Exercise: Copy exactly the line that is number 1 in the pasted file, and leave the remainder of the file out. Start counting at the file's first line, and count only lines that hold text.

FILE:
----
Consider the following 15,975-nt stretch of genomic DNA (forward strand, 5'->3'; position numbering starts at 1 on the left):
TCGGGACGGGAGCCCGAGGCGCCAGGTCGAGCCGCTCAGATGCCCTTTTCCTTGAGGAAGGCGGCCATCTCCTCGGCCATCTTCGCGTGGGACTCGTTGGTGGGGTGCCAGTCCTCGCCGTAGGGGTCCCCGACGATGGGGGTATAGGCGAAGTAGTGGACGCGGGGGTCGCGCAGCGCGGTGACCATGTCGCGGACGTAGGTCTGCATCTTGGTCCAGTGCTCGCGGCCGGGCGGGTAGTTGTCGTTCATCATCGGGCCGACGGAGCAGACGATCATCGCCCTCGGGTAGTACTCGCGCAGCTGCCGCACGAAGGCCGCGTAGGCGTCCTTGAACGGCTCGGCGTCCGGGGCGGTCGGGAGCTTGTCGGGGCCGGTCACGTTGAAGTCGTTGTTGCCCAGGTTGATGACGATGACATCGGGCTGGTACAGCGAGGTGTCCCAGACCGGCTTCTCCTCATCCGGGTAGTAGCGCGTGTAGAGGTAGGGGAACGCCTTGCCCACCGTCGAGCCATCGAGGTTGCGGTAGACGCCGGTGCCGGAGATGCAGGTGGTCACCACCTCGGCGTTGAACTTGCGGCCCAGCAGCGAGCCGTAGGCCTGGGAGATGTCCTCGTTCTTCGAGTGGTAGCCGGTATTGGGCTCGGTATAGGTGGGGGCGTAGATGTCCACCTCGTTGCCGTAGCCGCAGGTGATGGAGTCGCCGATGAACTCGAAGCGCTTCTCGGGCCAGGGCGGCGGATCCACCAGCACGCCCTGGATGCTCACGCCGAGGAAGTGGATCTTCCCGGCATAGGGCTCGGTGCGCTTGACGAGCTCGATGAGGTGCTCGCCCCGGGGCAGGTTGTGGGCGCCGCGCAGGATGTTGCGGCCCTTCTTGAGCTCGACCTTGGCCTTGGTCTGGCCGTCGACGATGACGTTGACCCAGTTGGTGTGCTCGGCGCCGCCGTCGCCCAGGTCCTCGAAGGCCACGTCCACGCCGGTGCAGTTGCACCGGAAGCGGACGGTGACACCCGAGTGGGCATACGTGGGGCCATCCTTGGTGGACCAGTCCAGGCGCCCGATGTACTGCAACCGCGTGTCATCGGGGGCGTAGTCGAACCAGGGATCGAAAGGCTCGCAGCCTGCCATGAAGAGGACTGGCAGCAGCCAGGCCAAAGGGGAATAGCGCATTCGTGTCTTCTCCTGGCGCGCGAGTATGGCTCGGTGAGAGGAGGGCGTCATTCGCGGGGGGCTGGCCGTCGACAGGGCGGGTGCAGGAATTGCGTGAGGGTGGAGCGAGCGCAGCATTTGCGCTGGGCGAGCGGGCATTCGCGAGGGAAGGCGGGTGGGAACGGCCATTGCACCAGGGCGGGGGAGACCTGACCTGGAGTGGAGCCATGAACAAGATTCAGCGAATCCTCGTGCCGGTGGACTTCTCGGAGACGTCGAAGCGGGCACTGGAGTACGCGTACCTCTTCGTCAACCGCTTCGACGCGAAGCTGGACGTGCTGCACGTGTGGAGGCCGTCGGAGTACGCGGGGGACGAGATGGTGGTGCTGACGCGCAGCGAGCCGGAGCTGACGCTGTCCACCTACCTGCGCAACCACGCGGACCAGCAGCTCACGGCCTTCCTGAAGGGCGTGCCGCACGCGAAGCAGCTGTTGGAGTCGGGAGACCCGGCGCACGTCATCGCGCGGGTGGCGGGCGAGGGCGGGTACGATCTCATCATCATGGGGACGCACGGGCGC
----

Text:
Consider the following 15,975-nt stretch of genomic DNA (forward strand, 5'->3'; position numbering starts at 1 on the left):